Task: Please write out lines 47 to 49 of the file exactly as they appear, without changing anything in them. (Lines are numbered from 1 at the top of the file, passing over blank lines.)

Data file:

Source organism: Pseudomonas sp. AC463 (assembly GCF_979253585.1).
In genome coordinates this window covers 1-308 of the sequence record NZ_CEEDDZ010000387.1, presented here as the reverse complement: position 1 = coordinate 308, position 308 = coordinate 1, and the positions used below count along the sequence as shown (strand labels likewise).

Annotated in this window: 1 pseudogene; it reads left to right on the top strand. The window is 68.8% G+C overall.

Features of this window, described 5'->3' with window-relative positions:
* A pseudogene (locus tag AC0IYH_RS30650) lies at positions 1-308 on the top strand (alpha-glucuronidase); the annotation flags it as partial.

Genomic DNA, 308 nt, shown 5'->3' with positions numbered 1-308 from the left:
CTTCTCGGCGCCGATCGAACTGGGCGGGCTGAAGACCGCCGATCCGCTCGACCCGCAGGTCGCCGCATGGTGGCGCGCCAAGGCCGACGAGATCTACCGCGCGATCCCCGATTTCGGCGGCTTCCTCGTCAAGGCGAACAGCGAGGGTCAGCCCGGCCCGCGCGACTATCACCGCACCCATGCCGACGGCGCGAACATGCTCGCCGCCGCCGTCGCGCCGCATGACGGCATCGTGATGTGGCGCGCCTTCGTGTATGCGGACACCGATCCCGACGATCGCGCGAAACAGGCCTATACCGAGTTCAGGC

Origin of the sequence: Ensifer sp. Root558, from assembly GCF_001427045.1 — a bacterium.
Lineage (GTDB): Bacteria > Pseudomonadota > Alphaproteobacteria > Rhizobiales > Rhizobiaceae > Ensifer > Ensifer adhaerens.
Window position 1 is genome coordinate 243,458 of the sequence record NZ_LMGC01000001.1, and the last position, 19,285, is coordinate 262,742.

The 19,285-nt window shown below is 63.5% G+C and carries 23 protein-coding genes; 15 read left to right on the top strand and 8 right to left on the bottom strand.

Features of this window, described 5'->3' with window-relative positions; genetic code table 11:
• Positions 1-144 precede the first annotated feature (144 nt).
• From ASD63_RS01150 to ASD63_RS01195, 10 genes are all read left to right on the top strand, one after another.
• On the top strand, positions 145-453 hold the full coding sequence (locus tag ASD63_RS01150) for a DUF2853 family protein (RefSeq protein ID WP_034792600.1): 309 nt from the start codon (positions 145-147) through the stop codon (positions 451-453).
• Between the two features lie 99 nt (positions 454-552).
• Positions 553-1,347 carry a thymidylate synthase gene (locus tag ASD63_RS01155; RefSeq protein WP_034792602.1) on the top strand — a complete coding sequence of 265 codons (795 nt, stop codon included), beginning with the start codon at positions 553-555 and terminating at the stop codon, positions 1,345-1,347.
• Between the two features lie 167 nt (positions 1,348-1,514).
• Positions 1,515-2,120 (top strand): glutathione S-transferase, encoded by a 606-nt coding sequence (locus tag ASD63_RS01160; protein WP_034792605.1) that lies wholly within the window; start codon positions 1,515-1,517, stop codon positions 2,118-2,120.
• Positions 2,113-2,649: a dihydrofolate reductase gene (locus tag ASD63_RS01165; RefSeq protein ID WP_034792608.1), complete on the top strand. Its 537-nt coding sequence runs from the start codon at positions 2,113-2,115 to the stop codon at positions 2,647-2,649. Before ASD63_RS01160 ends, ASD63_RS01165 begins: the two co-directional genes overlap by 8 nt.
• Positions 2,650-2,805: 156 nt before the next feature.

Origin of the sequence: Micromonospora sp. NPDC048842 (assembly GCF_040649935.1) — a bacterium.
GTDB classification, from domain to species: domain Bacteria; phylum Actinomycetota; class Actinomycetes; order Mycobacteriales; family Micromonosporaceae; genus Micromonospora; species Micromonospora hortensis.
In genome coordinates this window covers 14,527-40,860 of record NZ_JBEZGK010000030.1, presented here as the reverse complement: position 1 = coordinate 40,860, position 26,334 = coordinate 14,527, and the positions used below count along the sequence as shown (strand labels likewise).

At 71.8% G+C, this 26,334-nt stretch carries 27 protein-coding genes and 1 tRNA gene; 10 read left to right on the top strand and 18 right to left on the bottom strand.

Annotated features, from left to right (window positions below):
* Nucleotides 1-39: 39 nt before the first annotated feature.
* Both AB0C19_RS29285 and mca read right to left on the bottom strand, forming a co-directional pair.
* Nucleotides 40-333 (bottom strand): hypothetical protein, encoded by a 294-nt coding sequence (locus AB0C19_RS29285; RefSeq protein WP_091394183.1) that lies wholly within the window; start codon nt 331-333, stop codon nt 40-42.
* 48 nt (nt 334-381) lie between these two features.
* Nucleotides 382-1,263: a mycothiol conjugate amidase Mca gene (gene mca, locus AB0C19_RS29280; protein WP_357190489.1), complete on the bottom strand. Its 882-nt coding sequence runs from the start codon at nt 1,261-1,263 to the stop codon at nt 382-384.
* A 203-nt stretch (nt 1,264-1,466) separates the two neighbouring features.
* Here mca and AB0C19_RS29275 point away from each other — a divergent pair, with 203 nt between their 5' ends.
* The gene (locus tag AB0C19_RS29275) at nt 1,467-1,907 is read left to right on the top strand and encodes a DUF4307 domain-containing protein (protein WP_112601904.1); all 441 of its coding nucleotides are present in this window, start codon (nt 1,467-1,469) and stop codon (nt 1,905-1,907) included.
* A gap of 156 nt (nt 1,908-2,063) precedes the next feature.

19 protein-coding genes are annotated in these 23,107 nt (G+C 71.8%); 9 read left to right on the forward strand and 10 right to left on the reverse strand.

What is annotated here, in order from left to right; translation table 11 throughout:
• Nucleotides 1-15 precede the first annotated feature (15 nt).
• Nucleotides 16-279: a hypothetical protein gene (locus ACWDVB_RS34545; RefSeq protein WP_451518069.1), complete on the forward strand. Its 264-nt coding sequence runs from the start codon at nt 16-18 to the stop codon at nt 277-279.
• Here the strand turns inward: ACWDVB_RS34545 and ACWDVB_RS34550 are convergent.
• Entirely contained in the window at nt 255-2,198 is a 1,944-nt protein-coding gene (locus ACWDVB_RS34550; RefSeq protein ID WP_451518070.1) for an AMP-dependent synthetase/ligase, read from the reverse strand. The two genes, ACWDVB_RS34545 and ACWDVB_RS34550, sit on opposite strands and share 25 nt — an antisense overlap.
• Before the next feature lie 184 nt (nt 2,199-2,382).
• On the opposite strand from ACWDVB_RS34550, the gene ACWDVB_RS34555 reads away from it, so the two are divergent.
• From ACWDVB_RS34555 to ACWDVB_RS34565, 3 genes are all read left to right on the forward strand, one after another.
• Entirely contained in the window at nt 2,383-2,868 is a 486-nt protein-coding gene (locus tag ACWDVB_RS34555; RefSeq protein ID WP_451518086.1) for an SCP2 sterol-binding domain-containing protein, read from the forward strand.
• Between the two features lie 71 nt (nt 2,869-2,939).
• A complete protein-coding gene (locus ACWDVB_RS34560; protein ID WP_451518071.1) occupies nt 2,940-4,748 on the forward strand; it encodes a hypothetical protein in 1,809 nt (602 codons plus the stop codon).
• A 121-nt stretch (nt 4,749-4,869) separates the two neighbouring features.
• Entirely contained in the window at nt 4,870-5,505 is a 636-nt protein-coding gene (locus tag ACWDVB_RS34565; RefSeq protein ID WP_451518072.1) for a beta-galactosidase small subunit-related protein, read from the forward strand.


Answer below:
• A complete protein-coding gene (locus ACWDVB_RS34560; protein ID WP_451518071.1) occupies nt 2,940-4,748 on the forward strand; it encodes a hypothetical protein in 1,809 nt (602 codons plus the stop codon).
• A 121-nt stretch (nt 4,749-4,869) separates the two neighbouring features.
• Entirely contained in the window at nt 4,870-5,505 is a 636-nt protein-coding gene (locus tag ACWDVB_RS34565; RefSeq protein ID WP_451518072.1) for a beta-galactosidase small subunit-related protein, read from the forward strand.